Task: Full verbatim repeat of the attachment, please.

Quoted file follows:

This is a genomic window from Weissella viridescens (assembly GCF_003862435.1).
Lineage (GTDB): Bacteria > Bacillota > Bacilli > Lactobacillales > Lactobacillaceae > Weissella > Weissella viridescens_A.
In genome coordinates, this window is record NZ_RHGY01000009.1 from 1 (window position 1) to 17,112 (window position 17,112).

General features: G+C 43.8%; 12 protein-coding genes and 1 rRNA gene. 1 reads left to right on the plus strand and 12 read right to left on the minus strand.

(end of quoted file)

This is a genomic window from Weissella viridescens (assembly GCF_003862435.1).
Lineage (GTDB): Bacteria > Bacillota > Bacilli > Lactobacillales > Lactobacillaceae > Weissella > Weissella viridescens_A.
In genome coordinates, this window is record NZ_RHGY01000009.1 from 1 (window position 1) to 17,112 (window position 17,112).

General features: G+C 43.8%; 12 protein-coding genes and 1 rRNA gene. 1 reads left to right on the plus strand and 12 read right to left on the minus strand.